— Smokorowski

Motivating students

   The human touch is a huge part of motivation to learn, especially in K-12 students. Computers just can't match the kind of empathy that teachers have for their students.

— Tom Mitchell, professor and researcher in machine learning and artificial intelligence at Carnegie Mellon University

   Teachers play an extremely important role in supporting students' motivation to learn and, more generally, in helping them develop their own sense of identity as a learner, as citizen, as a future worker, and as a person. Teachers help students both through their direct interactions but also as role models. These elements of teaching and being a teacher will not be replaced by AI tools because the necessary skills and dispositions come from a lifetime of experience and involve interpersonal interactions.

— Ken Koedinger, professor of human-computer interaction and psychology at Carnegie Mellon University

Creating a positive learning environment

   AI will not replace the core work of teachers that supports positive learning experiences: inspiring and motivating students while helping them discover and explore their passions through: building of relationships with students and families; demonstrating empathy and compassion; helping students make meaning of complexities and develop meaningful questions (essential in a world where AI is prevalent); making certain students are valued, know and use their gifts and talents; ensuring physical and emotional safety and well-being; [and] building partnerships with community organizations, industry partners.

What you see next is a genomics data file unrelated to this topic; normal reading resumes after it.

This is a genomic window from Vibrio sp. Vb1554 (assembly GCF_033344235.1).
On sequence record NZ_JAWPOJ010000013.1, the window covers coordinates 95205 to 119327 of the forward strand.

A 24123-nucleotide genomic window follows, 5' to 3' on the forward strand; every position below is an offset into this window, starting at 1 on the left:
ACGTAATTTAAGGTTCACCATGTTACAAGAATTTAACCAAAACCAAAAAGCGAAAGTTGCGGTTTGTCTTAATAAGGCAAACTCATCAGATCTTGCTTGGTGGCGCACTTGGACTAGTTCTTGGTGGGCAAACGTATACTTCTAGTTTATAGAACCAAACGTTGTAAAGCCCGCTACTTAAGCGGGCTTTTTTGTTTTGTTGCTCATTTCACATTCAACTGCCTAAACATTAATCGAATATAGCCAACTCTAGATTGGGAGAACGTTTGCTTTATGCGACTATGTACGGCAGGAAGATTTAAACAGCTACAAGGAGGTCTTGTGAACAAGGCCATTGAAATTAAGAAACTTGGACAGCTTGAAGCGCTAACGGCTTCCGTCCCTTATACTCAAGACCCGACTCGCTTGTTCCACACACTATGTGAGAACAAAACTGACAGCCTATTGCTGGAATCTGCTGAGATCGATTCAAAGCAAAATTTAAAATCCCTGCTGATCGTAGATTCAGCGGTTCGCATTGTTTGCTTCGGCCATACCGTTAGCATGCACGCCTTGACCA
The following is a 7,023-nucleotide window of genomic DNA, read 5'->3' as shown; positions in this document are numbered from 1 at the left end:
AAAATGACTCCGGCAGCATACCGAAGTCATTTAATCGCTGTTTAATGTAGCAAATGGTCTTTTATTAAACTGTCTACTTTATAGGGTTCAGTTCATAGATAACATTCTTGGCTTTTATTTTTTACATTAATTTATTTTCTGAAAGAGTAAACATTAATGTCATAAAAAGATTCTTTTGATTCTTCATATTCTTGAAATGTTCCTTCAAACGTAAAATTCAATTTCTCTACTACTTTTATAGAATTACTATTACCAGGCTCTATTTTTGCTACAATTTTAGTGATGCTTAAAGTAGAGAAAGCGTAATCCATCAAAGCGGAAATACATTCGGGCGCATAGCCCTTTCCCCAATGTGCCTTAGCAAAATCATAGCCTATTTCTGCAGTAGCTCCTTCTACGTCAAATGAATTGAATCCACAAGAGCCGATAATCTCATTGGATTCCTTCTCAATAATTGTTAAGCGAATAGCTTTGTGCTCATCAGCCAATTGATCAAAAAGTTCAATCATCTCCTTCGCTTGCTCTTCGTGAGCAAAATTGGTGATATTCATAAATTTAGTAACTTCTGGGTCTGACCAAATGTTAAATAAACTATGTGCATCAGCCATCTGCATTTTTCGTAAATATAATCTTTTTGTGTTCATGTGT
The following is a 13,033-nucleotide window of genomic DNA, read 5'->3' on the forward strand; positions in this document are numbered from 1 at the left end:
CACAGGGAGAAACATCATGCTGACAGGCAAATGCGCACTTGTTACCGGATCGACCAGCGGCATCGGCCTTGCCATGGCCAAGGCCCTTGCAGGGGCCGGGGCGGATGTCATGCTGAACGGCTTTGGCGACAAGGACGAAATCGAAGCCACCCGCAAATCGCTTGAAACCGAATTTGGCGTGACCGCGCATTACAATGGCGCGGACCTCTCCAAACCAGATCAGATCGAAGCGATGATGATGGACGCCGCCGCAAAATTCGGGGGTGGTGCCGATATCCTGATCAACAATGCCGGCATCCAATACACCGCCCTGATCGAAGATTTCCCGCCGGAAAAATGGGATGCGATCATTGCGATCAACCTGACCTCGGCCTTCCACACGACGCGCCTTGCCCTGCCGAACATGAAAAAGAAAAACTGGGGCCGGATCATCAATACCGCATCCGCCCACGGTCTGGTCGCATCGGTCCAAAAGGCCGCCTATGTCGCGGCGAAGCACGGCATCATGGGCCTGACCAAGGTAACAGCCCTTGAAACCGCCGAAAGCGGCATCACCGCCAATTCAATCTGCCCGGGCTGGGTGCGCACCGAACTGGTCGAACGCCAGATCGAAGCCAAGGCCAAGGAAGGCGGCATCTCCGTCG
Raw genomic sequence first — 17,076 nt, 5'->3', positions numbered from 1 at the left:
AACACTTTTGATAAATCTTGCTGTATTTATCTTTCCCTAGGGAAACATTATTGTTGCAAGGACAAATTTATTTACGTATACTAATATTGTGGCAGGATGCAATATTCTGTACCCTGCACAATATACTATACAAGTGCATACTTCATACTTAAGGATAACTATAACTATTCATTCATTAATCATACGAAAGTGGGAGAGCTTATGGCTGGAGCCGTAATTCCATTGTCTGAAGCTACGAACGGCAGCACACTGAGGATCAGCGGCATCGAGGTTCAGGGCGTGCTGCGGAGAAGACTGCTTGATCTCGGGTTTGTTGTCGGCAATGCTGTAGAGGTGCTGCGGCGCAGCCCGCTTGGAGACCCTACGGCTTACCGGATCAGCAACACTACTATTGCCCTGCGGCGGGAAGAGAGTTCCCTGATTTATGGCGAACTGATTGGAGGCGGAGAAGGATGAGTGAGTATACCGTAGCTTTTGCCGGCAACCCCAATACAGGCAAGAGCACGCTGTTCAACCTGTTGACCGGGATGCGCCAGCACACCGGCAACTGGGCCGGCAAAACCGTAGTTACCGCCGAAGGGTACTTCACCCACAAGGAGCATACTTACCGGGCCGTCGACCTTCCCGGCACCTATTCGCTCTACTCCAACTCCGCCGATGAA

— Tara Nattrass, managing director of innovation strategy at ISTE/ASCD

   No amount of generated content or automated assessment will replace the value of teachers for students. Teachers are the ones who create a welcoming learning environment for a community of learners with diverse backgrounds and needs. Teachers are the ones who foster collaboration which prepares students to go onto a career or college. Teachers are the ones who inspire their students to become the person who they can't yet see in themselves. The purpose of school for students is broader than lessons and assessments.

— Adam Geller, founder and CEO of Edthena, which provides AI-powered professional development

   Teaching empathy, compassion, and emotional intelligence is a deeply human task that requires understanding and adaptation to each student's needs.

— Smokorowski

Providing high-quality feedback on student performance

   AI often faces challenges in delivering high-quality feedback on student work that demonstrates a deep understanding of the subject. These difficulties arise from AI's limited ability to grasp the broader context, assess subjective elements, and recognize creativity and originality. Furthermore, AI struggles with providing high quality, interdisciplinary projects, intricate problem-solving tasks, and the nuances of emotional and social interactions. Although it does an excellent job in assisting teachers as they develop products and performance ideas, it would be unable to provide high quality feedback on a choir, dance, or marching band performance, a piece of student artwork, even a student created Minecraft World.

— Smokorowski

Attending to students’ basic needs

   Teachers often have an acute awareness of their students' well-being. They can recognize signs of hunger, distress, or when a student is having a bad day. This empathetic connection allows teachers to provide not only academic support but also emotional and sometimes even physical support. AI lacks the ability to genuinely understand and address these fundamental human needs, making teachers irreplaceable in providing holistic care for their students.

— Smokorowski